What sort of cases do you see at the Crown Prosecution Service?

Naturally, I only engage in prosecution work. I have had the opportunity to deal with an array of cases in both the Crown Court and the magistrates’ courts across Leeds and Sheffield. These cases range from offences of violence and theft, to road traffic and regulatory offences. Given the expanding size of the Crown Court Advocacy team in the CPS, I have shadowed different advocates (of varying seniority) and observe the work that they are undertaking. From the attempted theft of a goat for sacrificial purposes, to the robbery of a £10 note from an elderly lady, to the prosecution of football hooliganism; no day is ever the same at the CPS.

What attracted you to a secondment at KCH Garden Square?

Having worked in Nottingham for the past seven years, I have had the opportunity to engage with the local Bar and observe its members. Indeed, some of my former students have gone on to practise at the local Bar. Their opinion is one that is shared with my own: KCH Garden Square is one of the leading sets on the Midland Circuit.

In my role at NTU, I have worked closely with KCH Garden Square with employability events and advocacy competitions. In this time, I could see that KCH Garden Square was (and remains) a set that truly wishes to engage the local student body, source and furnish talent, and develop its own members. I have seen first-hand the friendly, approachable, and professional nature of the members at KCH Garden Square, as well as the expert clerking team, which give their support and dedication to Chambers’ members.

I am pleased by the fact that I have been able to confirm all of the above during my secondment with Chambers.

What have you seen at KCH Garden Square?

During my time with KCH Garden Square, I have observed both prosecution and defence work in the Crown Court, across Nottingham, Chesterfield, and Leicester. I have seen a high number of offences of violence, ranging from assault occasioning actual bodily harm (ABH) to grievous bodily harm (GBH) with intent, property offences including theft and robbery, and sexual offences including allegations of historic sexual abuse. My time with KCH Garden Square has allowed me to see a larger number of trials, and to experience a greater number of Crown Court centres, than I am able to do whilst with the CPS. I have had the opportunity to engage with a number of Members within KCH Garden Square’s Criminal Team, and to experience advocacy at all different levels of the Criminal Bar.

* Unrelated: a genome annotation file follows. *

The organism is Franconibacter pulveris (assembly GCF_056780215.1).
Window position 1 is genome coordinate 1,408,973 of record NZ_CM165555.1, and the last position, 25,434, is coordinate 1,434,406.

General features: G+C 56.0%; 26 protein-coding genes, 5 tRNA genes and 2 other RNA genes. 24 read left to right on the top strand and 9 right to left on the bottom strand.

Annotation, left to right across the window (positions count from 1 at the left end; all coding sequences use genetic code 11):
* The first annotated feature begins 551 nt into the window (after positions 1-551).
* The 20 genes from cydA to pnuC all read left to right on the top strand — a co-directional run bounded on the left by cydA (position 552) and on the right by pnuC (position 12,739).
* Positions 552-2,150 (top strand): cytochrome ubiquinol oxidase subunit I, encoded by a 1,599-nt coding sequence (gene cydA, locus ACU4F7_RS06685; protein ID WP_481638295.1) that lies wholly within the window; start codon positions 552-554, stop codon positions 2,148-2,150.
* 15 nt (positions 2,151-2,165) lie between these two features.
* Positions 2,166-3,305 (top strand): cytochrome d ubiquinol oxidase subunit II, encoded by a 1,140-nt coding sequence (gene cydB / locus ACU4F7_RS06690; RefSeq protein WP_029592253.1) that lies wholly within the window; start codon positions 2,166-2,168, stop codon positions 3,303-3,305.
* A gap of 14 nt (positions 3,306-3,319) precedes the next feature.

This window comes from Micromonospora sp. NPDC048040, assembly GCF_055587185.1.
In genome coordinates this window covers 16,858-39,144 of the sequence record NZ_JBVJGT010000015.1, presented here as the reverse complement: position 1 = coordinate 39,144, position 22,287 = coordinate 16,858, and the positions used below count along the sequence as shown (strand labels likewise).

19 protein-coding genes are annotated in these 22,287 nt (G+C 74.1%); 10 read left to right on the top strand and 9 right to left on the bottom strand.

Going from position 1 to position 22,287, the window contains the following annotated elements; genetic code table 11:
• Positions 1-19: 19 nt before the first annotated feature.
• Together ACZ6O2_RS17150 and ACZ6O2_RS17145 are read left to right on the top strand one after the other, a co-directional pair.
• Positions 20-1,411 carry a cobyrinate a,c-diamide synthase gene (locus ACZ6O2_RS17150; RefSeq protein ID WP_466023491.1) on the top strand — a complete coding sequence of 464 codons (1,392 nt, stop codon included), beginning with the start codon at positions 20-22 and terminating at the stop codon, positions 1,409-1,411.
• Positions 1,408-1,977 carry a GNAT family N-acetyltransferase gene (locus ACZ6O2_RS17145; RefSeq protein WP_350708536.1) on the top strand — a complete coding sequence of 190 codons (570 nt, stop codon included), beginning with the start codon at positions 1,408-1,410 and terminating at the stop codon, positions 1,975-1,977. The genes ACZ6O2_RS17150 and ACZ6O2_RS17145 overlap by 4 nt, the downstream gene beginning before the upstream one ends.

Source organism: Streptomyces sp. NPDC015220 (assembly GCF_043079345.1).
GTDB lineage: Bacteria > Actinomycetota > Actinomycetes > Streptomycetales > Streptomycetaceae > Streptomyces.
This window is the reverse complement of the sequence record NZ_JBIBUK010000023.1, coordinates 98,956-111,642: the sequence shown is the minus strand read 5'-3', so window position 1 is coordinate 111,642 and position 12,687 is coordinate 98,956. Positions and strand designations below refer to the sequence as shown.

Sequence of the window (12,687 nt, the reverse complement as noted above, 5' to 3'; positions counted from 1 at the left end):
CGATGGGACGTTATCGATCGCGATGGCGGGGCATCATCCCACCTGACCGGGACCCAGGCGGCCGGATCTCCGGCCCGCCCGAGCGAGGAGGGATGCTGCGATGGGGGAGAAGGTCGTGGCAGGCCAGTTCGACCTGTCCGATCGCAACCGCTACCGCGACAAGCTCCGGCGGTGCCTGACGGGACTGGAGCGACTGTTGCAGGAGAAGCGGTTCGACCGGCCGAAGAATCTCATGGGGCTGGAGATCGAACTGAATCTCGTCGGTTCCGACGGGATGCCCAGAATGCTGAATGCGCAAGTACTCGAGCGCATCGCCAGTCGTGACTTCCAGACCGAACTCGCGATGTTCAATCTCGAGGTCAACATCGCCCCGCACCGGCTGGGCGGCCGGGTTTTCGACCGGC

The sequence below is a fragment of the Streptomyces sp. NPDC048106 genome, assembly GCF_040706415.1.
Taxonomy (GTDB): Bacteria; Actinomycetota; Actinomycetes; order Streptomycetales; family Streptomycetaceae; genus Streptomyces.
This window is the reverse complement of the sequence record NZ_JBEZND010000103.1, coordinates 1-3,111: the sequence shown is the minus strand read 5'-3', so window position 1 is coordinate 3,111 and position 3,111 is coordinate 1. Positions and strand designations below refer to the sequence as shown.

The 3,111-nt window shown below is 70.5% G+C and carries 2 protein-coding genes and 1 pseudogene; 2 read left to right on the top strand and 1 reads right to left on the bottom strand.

Since your secondment, has your view of the self-employed Bar changed?

To an extent, yes. I cannot deny that I remain astute to the challenges of being self-employed. However, I feel more reassured having spoken to members of Chambers about their practice, and the support they receive from the expert team of clerks at KCH Garden Square. Discussions of fees, processes, payments, tax, liabilities, accountants and many more terms that I dread to identify do not fill me with the same level of concern as it did previously. I cannot say that my concerns are extinguished in their entirety; but they have been allayed to the extent that I would feel confident away from the employed Bar.

How about your desire to only prosecute? Has that changed?

The short answer is: Yes. I have had the opportunity to engage with lay and professional clients from various backgrounds and speak to them about their cases. Admittedly, some clients appeared more challenging to converse with than others; but that is the nature of the job. Experiencing life from a defence perspective has widened my view of the work involved and the challenges faced by those defending. When it comes to preparing cases, I have a new-found insight into the thought-processes of defence counsel, their approach to testing prosecution evidence, and the manner of dealing with defendants.

I have often been described by friends as having a prosecutor’s mind; whilst I am not entirely sure what this means, I am satisfied that not only would I reap the same level of rewards from defending as I would from prosecuting, but I would also enjoy it.   

Any concluding thoughts?

There was a time in my life when I would have told you that I was only interested in the employed Bar, and only interested in prosecuting. This secondment has opened my eyes, broadened my perspective, and injected a bit of realism in that mindset. If any readers are at the employed Bar, or are considering life at the employed Bar, my advice is not to discount self-employed practice as quickly as I may have done. The quality of the work, combined with the collegiality of the people involved, make for a highly sought-after career.

My final words are simply a matter of sincere thanks: Thank you to the CPS and to KCH Garden Square; I am grateful to both for allowing me to undertake this secondment.